There will not be a referendum question on the April 2017 ballot regarding possible renovations to or the replacement of Waukesha City Hall.
The decision on what's to be done about the aging building, which is facing mounting and unavoidable repair costs, still rests on the shoulders of the city's aldermen.
That was what the common council determined Sept. 20 when it voted 9-4 against putting a referendum question about fixing or replacing the city's main administration building on the ballot next spring. Aldermen Eric Payne, Cory Payne, Adam Jankowski and Alderwoman Kathleen Cummings cast the four affirmative votes.
The issue arose after recent council discussion and a series of public meetings about the future of city hall. The city is considering several options, including rehabilitating the current building at 201 Delafield St., tearing it down and building a new municipal center in its place or constructing a new city hall at one of two other locations: atop the city's Metro Transit Center, 212 E. St. Paul Ave., or on a vacant lot between St. Paul Avenue and the Fox River across from the transit center just north of downtown.
Costs for all those projects range from about $12 million (for the renovations only) to $22 million.
Eric Payne called for the referendum because he said he felt like the council was being rushed into making a decision on the project and wanted voices that didn't only belong to aldermen to weigh in.
"People want to have a say in it," he said, adding that their opinions should at least be considered because taxpayer dollars would pay for whatever the city decides.
Low resident turnout at the four public meetings regarding the city's options also prompted his calls for the referendum, he said.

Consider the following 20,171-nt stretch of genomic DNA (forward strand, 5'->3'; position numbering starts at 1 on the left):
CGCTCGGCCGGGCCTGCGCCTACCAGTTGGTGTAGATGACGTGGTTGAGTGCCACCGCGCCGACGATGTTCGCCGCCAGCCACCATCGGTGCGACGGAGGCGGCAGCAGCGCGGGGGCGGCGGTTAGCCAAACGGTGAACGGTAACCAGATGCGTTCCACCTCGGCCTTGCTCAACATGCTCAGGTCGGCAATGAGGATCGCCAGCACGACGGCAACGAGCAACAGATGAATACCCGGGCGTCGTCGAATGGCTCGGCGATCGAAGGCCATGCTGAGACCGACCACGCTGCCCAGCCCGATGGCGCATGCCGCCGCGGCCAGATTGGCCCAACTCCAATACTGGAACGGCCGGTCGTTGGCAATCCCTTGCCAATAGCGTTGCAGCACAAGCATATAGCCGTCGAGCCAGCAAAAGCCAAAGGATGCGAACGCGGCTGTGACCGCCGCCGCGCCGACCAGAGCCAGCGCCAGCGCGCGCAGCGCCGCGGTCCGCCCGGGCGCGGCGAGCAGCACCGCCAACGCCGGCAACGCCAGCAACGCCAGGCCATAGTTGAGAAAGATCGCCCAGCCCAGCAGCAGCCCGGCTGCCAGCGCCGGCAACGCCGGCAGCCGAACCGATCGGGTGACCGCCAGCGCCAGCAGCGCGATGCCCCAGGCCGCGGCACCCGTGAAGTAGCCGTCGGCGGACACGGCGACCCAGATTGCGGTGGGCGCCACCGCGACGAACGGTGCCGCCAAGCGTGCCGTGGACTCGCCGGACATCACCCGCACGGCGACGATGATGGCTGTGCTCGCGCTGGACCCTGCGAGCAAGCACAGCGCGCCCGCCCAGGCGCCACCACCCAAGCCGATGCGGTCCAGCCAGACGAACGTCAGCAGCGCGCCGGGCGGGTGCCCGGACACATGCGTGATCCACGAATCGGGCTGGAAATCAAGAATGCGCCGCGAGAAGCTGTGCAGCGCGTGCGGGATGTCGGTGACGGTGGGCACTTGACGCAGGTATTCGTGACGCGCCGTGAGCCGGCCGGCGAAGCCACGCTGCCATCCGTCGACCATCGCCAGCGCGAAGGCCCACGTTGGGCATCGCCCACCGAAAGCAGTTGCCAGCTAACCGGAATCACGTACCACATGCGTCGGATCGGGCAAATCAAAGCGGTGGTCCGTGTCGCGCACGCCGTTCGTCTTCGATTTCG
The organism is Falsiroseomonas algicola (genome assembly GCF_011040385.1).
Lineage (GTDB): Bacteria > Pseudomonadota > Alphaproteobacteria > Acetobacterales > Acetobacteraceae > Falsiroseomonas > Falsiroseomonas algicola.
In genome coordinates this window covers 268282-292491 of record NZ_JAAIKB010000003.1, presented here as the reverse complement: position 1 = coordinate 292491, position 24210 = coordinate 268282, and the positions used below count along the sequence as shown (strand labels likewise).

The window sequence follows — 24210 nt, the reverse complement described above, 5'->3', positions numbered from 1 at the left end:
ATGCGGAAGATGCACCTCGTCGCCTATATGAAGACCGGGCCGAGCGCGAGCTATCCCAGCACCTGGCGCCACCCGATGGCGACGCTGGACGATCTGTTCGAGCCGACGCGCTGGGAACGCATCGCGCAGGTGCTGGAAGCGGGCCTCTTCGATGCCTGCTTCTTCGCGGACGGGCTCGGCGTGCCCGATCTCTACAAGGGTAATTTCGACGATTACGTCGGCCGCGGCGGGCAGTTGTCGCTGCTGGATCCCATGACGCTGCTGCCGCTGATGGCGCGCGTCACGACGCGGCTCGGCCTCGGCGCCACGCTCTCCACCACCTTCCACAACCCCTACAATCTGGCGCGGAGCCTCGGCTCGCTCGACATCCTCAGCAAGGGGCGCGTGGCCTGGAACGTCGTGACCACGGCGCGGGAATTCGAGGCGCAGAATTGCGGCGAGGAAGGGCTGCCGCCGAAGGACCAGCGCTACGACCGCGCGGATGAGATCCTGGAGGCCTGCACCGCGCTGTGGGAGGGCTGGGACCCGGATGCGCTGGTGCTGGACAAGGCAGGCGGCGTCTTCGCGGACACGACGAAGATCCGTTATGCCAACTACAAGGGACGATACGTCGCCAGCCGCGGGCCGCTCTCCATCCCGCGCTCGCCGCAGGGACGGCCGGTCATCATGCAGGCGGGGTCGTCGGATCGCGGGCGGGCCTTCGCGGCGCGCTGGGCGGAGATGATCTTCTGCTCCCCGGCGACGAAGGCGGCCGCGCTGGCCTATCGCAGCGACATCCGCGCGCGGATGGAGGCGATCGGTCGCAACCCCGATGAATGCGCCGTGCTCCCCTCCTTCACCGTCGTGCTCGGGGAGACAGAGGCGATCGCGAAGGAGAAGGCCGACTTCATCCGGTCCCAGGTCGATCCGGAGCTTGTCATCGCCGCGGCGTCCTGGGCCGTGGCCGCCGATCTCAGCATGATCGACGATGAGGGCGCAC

Cummings, who said she felt like the option to build a new city hall was being "rammed down our throats," seconded Payne's motion to approve the referendum question.
She has said she thinks some residents will balk at the idea of footing the bill for the project, and might even opt to move out of the city.
Alderman Aaron Perry said the decision about the future of city hall should remain with the council. He also stressed that, due to the declining condition of the building, "there is not a no-spend option."
He and Alderman Joe Pieper said they were elected to make tough decisions and would stand by them.
"I'll answer for the decisions I make," Perry said.
City Administrator Kevin Lahner said the city wasn't trying to push for anything.
"We want to take as much time as we possibly can" to make this decision, he said, adding that there is not any money included in the 2017 budget for anything related to the project.
Lahner has also said repeatedly that although city hall will eventually require some expensive fixes, he does not want to pour a significant amount of money into the building if it will not be used long-term.
The city previously hired a consulting firm to analyze various options for the project, which has been discussed for several years. The completed study outlined the avenues the city could pursue for creating a new multipurpose municipal center.
The new center – if that option is selected – would likely combine various city operations into one building, including current city hall functions, the public works department (which currently uses an annex across the street from city hall), and some customer service personnel from the city's water utility, officials and consultants have said.
Consultants said various aspects of the facility do not comply with current building code and do not facilitate a "customer-first" model of service. Those concerns align with responses from city employees regarding the current facilities detailed in a 2012 survey conducted by Robert W. Baird & Co.
In that survey, many employees cited the challenges inherent in the facilities. Members of the public works department cited customer service and interaction problems, and listed city hall as the most challenging aspect of its department space. The human resources department cited a small conference room as an issue and others cited indoor environmental quality concerns.
Lahner said during the Sept. 20 meeting that the city is only about "20 percent" of the way through the decision-making process for this project.